Influenza B causes about 35% of influenza infections in children. These infections are indistinguishable clinically from those caused by influenza A. The advent of medications to treat both influenza A and B has created a need to develop office laboratory tests that will rapidly identify both types of influenza. Three such tests have been introduced in the past year: the ZstatFlu test by ZymeTx Inc., Flu OIA by Biostar, and, most recently, the QuickVue Influenza test by Quidel. Positive results from these tests indicate the presence of either influenza A or B but do not specifically identify which one.

The ZstatFlu test, which has a sensitivity of 62% and a specificity of 99%, is a neuraminidase assay that identifies the same active enzyme site on the surface of the virus that the new antiviral drugs target. It uses a throat swab specimen only. The test takes 30 minutes to complete, but the time will soon be shortened to 20 minutes. Unlike the Directogen Flu A test, it requires only one minute of hands-on time. The cost per test averages $16.50, and Medicaid reimbursement is only a few dollars more at $18.74, using CPT code 86710.

The Biostar Flu OIA (optical immunoassay) uses specimens obtained from nasal aspirates, nasal swabs, throat swabs, and sputum. Sensitivity and specificity for throat swab specimens are reported at 79.5% and 62% respectively. Sensitivities for specimens obtained from the nasopharynx, nasal aspirate, and sputum are 83%, 88%, and 81% respectively, while the specificities are 76.6%, 69%, and 51%. The test takes 15 minutes to perform and requires less than two minutes of hands-on time, according to the manufacturer. Cost and Medicaid reimbursement under CPT codes 87899 or 87449 are about the same: $16.50 and $16.58 per test respectively.

The QuickVue Influenza test by Quidel was approved by the FDA in September 1999, and test kits became available in November. Specimens for this test can be obtained from nasal swabs or nasal aspirates only, not throat swabs. Sensitivity and specificity are 73% and 95% to 99% respectively. The test takes 10 minutes to perform and involves less than one minute of hands-on time. The test costs $18.33, and Medicaid reimbursement under CPT code 87449 is $16.58.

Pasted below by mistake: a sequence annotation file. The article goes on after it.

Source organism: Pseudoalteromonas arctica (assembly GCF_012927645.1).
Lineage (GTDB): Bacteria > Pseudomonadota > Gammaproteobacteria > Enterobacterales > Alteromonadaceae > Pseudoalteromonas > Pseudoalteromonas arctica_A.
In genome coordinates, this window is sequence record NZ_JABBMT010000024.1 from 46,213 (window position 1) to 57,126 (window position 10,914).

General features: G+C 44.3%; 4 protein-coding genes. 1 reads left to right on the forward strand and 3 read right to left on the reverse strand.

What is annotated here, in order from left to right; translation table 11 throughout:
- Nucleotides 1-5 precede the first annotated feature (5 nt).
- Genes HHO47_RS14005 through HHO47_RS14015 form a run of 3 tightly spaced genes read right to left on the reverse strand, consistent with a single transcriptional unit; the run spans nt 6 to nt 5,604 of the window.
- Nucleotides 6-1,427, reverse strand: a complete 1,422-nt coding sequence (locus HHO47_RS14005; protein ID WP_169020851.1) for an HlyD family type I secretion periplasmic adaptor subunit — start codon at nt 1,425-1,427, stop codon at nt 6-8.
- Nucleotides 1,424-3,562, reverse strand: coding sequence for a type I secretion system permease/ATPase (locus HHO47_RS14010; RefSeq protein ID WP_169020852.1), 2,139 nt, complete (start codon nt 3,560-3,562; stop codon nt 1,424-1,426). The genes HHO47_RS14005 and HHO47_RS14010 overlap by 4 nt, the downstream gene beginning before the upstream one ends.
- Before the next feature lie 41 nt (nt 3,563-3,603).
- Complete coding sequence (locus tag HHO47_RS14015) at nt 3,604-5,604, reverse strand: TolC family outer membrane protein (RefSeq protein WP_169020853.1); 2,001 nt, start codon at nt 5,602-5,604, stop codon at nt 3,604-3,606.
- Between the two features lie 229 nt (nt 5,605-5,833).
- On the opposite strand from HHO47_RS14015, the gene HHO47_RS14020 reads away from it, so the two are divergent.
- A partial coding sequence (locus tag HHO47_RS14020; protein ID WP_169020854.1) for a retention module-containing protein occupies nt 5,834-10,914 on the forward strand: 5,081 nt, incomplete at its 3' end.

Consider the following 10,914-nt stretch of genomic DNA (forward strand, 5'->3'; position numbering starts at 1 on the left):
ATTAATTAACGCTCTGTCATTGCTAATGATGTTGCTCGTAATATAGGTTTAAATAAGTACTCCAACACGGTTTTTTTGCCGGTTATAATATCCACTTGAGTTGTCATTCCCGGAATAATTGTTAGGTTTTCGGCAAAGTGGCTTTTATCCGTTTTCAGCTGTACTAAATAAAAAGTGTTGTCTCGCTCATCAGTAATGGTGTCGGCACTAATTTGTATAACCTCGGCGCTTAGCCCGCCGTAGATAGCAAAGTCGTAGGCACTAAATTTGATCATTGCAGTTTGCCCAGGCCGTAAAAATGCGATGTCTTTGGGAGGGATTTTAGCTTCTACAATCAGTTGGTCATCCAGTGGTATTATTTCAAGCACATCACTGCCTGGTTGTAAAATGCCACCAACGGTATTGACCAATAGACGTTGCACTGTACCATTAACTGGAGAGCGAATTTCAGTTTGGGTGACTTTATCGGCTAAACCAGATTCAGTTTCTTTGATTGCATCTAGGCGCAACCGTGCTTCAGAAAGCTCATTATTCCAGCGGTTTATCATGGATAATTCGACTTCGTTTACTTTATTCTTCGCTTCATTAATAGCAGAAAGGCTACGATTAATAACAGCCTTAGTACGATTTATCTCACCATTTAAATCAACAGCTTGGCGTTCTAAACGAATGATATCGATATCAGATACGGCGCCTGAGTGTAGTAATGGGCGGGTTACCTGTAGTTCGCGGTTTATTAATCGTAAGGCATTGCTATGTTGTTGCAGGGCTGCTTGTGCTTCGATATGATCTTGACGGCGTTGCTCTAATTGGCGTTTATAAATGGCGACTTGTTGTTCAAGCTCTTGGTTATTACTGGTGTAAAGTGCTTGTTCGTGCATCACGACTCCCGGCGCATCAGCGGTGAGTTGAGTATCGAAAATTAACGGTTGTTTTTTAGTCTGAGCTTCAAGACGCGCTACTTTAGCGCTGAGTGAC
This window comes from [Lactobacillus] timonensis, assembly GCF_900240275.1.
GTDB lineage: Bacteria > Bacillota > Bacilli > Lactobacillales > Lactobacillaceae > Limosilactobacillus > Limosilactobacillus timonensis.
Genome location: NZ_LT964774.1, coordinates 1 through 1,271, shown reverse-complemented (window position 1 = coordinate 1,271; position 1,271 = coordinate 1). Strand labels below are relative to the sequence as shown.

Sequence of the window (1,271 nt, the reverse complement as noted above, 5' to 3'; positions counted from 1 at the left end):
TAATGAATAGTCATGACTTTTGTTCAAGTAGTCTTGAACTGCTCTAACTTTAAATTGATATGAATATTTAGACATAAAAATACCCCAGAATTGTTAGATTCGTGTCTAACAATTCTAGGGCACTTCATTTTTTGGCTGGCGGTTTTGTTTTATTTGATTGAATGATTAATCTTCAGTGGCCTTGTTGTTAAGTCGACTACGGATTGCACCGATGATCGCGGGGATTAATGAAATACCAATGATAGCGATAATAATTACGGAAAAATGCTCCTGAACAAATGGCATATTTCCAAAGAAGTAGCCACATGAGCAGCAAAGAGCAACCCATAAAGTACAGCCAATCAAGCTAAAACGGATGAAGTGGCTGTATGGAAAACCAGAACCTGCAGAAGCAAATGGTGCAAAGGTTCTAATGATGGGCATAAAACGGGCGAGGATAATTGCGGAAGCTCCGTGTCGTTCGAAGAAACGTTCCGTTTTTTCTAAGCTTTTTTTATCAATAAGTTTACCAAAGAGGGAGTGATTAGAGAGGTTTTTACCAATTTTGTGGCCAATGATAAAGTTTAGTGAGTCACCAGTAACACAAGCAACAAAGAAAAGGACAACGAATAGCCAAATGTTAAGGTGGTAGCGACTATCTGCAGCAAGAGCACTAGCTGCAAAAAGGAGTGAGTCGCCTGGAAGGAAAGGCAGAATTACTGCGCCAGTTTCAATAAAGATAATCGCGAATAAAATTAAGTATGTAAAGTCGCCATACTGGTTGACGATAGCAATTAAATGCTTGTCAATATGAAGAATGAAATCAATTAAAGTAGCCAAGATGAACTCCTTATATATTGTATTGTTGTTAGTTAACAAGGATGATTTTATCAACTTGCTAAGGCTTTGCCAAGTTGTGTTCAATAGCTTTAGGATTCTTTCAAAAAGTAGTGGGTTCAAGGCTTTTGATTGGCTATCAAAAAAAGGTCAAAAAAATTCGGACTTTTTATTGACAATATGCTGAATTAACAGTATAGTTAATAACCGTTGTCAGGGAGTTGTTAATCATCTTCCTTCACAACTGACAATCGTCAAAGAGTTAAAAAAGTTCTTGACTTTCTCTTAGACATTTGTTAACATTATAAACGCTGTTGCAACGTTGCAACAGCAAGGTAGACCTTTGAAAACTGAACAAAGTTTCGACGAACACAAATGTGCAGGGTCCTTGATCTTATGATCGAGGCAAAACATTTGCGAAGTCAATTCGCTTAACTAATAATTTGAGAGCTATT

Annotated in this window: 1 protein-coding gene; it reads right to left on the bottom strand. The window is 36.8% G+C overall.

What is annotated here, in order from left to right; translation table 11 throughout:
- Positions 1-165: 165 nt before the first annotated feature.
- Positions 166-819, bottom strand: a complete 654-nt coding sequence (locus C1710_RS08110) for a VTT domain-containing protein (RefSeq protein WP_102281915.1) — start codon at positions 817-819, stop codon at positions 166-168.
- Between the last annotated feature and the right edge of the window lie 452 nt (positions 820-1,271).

Treating influenza in children

Amantadine and its close derivative rimantadine have been used effectively to treat influenza A in children for a number of years (Table 2). Both are available in liquid and pill form. In order to be effective, treatment must be started within 48 hours of onset of illness. Amantadine and rimantadine also can be used as prophylaxis against influenza A. Since neither drug has been tested in infants, these products are not recommended for children younger than 1 year. Dosages for both treatment and prophylaxis are 4 to 8 mg/kg/d, averaging 5 mg/kg/d up to 150 mg per day for children under 10 years of age and 200 mg per day in older children and adults. High-risk children should receive chemoprophylaxis with amantadine or rimantadine for two weeks after immunization against influenza to protect the patient while antibodies develop.2 Neither medication interferes with the antibody response to the vaccine.

Side effects and adverse reactions are minimal with both amantadine and rimantadine. Nervousness, anxiety, difficulty concentrating, and lightheadedness are more common among persons taking amantadine than rimantadine. Concomitant administration of antihistamines or anticholinergic drugs can increase central nervous system side effects. Gastrointestinal side effects occur in 1% to 3% of patients. They disappear after discontinuation of the drug. Unfortunately increasing resistance of the influenza A virus to amantadine and rimantadine during treatment has been reported.4